""The Ponderosa" is a prequel to Bonanza that is authorized and supported by Bonanza's producer, David Dortort, and was produced by Beth Sullivan. The story takes place in about 1849-50 on the eastern slope of the Sierra Nevada mountains in Eagle Valley, Western Utah Territory, site of present-day Carson City, Nevada. Like its predecessor, the show is suitable for family viewing, packaging strong family values in stories that are adventurous, fun, or filled with action and conflict. Purist Bonanza fans will find some difficult changes in the concept, such as the relative ages of the Cartwright sons, how Marie died, and particularly how Hoss got his nickname. In addition, the show was filmed in Victoria, Australia, a lush and lovely location with similarities to the Sierras, but those who've actually been to the drier and more starkly spectacular Lake Tahoe area may be a bit disappointed. Once past these aberrations, though, the show is loyal to the spirit of Bonanza. Filmed for HDTV, the package includes ten episodes on three disks, each approximately 45 minutes. Stars are Daniel Hugh Kelly (Ben Cartwright), Matt Carmody (Adam), Drew Powell (Hoss), Jared Daperis (Little Joe), Gareth Yuen (Hop Sing), Brad Dourif (Frenchy Devereaux), Josephine Byrnes (Margaret Green), Sara Gleeson (Tess Green), Nicki Wendt (Shelby Sterrett), Fernando Carillo (Carlos Rivera de Vega), Petru Gheorghiu (Eli Orowitz), Abbe Holms (Ruth Orowitz), Don Halbert (Jack Roberts), Bruce Dickinson (Big Dan Larson), and two different actresses for Isabella Rivera de Vega, Marcella Toro (ep 6-7) and Jacqueline Aries (ep 10-16).Rumors say there will be a second DVD set with the remaining ten episodes, but no official information is available as of the date of this review.1 & 2 - Pilot: Provides the story of how the Cartwrights came to live on the Ponderosa, including some revisionist history. Originally aired 9/9/2001.3 - Joaquin: The title character is Joaquin Murieta, a historical figure that some say was bandit, others say hero. He creates havoc when he arrives in Eagle Valley, including showing Adam how to shoot against Ben's wishes. Originally aired 9/16/2001.4 - Bare Knuckles: A rift develops between Hoss and Ben when Hoss wants to enter a bare-knuckles fight with champion Iron Hands Malloy. Adam discovers that Malloy has been expelled from the official fighting circuit for cheating, but is too late to stop Hoss from fighting. Originally aired 9/23/2001.5 - The Promise: Adam kills a man who is robbing Ben at gunpoint, then promises the dying man he'll take care of his family, even though it means disrupting his plans for his own life. In a second storyline, a man claiming to be the great-grandson of George Washington's personal slave has artifacts to sell. Originally aired 9/30/2001.6 - Homeland: Carlos, the Cartwright's foreman, believed his sister, Isabella, died in the war with Mexico, and she believed the same of him. Their reunion is spoiled by a Texas lawman who accuses Isabella of murder. Originally aired 10/142001.7 - Quarantine: Cholera strikes when Ben hosts a neighborhood dinner. Vigilantes blame the Cartwrights and vow to burn them out. Originally aired 10/28/2001.8 - Secrets & Lies: A man whose adopted son survived the Donner Party disaster wants Adam to write the true story of what happened, but just seeing the boy brings back painful memories for Ben. At the same time, Shelby and Maurice harbor secrets that come to light. Originally aired 11/4/2001.9 - The Legend of John Riley: An American who fought for Mexico visits the Cartwrights and causes conflict when Hoss, who considers him a traitor, can't understand how Carlos could call the man a hero. Originally aired 11/18/2001.10 - Brother Against Brother: A ladies' choice dance causes problems for the Cartwrights when Ben is sought by Margaret and Shelby, and when Isabella asks Adam before Tess can, even though Hoss expects to be asked by Tess. Originally aired 12/2/2001."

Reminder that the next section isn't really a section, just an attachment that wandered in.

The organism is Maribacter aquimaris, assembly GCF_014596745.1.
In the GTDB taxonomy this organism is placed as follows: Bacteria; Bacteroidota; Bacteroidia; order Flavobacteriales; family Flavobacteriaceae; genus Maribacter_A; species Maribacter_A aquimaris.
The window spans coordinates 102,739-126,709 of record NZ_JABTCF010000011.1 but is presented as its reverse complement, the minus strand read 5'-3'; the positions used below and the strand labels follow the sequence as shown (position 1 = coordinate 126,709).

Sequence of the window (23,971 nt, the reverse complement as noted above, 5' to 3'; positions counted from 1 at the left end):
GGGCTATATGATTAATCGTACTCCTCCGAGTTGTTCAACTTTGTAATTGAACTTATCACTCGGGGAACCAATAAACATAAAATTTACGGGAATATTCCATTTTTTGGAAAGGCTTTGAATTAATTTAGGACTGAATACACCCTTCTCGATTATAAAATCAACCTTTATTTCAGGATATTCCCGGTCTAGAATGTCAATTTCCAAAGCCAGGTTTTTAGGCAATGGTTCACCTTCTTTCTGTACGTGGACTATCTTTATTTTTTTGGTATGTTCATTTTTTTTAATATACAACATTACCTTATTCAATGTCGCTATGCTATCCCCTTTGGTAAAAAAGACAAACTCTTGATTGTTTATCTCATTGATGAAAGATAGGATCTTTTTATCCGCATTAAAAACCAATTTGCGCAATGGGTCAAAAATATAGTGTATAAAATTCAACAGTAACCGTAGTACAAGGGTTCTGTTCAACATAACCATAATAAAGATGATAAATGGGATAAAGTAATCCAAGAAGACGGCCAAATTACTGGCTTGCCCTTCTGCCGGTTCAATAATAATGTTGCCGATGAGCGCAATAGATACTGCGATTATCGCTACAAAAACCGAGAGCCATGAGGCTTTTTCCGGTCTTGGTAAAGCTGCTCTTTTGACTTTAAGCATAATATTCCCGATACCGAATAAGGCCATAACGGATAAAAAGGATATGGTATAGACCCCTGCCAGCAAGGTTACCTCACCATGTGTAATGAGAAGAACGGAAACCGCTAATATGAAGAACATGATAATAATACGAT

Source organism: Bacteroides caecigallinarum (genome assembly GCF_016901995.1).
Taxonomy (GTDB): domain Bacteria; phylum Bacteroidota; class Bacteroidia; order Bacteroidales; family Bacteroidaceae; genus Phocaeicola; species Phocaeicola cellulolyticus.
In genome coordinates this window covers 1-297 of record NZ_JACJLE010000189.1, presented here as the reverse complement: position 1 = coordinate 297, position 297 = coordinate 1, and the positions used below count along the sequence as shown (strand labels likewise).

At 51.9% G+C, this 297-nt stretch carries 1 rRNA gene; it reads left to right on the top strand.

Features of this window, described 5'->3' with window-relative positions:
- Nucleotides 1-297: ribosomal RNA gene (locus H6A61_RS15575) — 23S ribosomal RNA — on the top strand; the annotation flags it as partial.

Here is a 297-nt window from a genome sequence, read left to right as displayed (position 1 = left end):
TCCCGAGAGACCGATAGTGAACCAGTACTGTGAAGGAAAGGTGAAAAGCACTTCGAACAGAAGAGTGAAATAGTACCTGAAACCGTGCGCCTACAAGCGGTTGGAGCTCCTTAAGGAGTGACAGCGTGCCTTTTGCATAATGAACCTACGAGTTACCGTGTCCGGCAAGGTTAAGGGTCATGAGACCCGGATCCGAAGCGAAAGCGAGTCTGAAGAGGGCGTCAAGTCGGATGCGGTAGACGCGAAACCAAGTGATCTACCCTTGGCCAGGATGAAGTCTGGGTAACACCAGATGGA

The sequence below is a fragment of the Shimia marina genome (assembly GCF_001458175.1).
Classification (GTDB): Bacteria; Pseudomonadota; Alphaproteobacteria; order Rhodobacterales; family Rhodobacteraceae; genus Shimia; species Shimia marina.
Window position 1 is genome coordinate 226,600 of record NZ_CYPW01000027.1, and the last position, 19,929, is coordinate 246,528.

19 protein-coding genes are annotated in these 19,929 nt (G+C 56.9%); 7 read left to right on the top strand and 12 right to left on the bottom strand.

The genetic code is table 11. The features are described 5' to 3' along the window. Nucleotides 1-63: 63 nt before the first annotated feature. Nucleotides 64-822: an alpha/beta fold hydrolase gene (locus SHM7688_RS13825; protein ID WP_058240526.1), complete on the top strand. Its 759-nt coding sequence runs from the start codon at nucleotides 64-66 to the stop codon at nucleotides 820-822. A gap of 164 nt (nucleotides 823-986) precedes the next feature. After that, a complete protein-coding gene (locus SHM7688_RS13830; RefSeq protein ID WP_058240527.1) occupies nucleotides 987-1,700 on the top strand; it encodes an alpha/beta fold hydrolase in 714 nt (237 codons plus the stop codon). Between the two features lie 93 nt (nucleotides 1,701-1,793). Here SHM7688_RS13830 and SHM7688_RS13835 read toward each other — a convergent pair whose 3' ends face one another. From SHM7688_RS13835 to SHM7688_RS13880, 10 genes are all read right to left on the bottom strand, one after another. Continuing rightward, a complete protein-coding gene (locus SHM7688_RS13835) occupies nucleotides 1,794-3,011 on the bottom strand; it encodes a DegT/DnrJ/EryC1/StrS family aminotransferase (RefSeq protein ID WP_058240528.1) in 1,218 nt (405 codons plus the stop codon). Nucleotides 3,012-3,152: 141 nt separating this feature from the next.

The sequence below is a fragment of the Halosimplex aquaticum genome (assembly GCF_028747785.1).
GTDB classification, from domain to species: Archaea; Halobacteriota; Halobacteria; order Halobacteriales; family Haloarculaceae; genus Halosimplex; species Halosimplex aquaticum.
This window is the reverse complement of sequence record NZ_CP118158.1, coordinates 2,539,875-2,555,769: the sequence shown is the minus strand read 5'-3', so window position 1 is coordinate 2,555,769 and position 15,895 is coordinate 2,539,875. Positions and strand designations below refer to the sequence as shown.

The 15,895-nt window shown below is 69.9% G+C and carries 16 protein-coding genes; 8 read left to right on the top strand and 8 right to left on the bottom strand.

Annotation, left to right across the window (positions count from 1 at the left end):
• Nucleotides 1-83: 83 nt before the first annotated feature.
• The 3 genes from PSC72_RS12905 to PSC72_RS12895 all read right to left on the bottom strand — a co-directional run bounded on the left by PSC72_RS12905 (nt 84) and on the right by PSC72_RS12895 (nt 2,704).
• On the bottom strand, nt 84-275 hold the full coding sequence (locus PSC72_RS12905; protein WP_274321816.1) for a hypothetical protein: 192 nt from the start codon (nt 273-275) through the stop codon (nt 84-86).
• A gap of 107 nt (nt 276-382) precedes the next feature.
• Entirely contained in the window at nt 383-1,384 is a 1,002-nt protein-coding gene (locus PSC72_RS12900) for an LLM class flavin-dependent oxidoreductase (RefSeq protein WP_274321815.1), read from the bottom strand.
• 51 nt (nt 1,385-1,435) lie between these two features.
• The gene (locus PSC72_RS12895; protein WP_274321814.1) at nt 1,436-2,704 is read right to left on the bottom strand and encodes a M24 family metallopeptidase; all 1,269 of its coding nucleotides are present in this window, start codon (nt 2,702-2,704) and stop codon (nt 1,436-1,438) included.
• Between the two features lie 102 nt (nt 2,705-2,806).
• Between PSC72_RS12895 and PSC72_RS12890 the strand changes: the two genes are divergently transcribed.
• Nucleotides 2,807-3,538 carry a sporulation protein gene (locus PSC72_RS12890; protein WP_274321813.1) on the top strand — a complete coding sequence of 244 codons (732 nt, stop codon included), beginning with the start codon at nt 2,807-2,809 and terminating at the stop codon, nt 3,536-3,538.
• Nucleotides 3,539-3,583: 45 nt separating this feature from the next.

Bonanza, revisionist style